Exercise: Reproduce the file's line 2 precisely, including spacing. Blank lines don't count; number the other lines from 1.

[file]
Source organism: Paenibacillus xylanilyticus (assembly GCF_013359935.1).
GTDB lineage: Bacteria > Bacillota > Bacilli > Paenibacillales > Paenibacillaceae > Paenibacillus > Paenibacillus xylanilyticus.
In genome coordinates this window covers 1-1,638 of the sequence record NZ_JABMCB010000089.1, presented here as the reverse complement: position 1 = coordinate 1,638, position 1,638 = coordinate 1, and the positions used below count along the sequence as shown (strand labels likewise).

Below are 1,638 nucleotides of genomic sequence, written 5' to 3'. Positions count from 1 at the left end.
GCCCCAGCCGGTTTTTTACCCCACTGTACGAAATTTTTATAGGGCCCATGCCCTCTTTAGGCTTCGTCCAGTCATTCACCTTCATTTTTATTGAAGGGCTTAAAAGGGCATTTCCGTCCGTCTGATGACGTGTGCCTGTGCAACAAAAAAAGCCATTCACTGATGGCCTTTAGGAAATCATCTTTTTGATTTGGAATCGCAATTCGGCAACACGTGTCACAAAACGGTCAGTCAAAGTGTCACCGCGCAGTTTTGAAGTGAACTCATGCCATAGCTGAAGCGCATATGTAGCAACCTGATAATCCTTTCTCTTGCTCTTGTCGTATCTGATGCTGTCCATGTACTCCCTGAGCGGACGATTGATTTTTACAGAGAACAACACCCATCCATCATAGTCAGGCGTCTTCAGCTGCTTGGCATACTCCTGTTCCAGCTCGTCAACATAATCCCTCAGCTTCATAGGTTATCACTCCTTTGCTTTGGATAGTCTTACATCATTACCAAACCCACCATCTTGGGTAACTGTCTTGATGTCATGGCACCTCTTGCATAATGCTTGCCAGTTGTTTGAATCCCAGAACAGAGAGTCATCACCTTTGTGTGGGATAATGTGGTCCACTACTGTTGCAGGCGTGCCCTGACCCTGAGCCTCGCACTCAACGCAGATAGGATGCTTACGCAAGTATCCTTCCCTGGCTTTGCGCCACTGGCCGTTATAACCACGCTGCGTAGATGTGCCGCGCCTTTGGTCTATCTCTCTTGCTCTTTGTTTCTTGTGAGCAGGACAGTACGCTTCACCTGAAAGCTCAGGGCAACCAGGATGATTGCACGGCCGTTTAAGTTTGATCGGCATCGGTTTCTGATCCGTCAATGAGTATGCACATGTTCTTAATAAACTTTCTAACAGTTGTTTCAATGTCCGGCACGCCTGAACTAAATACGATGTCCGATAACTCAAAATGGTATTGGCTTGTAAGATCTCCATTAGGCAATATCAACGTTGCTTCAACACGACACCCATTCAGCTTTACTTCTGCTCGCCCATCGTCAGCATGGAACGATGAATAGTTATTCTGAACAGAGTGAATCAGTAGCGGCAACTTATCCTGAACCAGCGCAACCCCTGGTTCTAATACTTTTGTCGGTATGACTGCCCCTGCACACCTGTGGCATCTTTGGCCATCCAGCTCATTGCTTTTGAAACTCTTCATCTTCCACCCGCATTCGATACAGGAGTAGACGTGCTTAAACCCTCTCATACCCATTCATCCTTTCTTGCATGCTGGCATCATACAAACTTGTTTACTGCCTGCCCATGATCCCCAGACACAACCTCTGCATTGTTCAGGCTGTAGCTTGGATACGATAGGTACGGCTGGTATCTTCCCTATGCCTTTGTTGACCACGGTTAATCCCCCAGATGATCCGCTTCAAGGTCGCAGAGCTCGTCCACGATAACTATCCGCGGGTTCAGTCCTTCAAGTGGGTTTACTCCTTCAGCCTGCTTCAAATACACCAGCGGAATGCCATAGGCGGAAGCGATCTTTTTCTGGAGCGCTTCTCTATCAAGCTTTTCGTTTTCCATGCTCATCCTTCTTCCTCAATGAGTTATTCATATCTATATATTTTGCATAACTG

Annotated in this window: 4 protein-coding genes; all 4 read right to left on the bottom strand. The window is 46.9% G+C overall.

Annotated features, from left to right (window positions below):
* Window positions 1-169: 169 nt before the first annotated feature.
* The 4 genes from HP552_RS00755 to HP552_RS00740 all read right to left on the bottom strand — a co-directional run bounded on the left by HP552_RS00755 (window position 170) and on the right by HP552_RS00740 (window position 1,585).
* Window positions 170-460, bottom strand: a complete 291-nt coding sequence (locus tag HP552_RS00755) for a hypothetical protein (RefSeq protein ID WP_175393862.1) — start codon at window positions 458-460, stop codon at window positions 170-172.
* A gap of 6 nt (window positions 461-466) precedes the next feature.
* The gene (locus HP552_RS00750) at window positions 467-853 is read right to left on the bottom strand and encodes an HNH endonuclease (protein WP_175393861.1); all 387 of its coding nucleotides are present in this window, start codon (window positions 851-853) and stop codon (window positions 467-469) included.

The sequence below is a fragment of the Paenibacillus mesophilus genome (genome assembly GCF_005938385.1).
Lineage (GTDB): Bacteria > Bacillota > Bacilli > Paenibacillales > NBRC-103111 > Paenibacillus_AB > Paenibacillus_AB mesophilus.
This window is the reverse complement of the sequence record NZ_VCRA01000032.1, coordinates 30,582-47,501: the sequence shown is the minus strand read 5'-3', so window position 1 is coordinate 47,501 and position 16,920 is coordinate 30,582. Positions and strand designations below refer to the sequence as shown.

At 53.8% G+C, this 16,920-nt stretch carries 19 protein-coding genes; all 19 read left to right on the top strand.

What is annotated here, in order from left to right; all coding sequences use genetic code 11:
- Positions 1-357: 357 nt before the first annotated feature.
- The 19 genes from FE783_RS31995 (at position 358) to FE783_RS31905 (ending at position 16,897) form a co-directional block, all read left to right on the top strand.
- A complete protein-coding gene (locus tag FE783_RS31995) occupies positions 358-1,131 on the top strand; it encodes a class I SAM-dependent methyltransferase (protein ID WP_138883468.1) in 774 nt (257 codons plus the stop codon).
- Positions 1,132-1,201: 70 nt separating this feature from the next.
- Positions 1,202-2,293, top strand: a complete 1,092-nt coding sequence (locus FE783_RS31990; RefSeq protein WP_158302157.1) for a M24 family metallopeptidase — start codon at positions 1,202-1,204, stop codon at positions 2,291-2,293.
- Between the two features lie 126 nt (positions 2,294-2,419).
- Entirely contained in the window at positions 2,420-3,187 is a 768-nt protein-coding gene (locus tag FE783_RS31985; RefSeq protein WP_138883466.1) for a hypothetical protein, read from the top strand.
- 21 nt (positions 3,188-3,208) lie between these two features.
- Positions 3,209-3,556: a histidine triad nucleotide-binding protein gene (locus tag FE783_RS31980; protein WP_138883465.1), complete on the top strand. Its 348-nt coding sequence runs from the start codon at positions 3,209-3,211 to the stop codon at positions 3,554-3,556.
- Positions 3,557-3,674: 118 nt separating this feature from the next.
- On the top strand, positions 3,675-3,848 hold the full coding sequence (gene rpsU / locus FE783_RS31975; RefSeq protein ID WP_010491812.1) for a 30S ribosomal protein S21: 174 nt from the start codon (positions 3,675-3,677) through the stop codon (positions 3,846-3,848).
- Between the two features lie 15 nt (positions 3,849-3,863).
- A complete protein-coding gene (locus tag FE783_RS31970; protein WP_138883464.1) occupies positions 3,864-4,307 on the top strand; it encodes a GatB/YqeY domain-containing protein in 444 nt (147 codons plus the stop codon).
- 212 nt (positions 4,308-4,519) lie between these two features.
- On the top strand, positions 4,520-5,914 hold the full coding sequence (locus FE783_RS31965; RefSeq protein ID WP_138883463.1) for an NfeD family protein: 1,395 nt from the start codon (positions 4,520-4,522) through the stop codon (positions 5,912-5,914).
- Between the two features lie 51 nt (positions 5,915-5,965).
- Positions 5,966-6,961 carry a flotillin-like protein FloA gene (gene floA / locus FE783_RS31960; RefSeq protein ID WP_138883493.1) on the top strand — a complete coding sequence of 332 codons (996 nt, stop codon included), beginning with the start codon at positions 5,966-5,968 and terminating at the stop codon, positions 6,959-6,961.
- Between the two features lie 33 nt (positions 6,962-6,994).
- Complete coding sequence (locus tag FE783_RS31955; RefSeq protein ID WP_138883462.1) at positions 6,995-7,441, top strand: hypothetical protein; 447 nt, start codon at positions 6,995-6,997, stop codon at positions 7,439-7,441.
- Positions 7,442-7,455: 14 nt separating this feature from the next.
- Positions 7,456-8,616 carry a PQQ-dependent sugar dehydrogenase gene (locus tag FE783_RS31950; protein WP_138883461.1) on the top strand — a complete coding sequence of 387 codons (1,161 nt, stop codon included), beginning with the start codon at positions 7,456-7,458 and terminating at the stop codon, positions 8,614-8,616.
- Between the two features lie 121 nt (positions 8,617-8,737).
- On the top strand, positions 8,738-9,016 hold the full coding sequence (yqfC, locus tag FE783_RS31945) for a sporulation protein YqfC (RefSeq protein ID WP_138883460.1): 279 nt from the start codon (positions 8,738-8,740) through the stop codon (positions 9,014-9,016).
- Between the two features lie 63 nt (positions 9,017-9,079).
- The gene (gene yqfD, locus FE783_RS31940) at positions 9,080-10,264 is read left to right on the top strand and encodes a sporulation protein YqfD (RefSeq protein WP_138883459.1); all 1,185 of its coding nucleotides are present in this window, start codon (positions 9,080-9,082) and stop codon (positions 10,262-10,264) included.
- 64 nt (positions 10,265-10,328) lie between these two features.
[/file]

GTDB lineage: Bacteria > Bacillota > Bacilli > Paenibacillales > Paenibacillaceae > Paenibacillus > Paenibacillus xylanilyticus.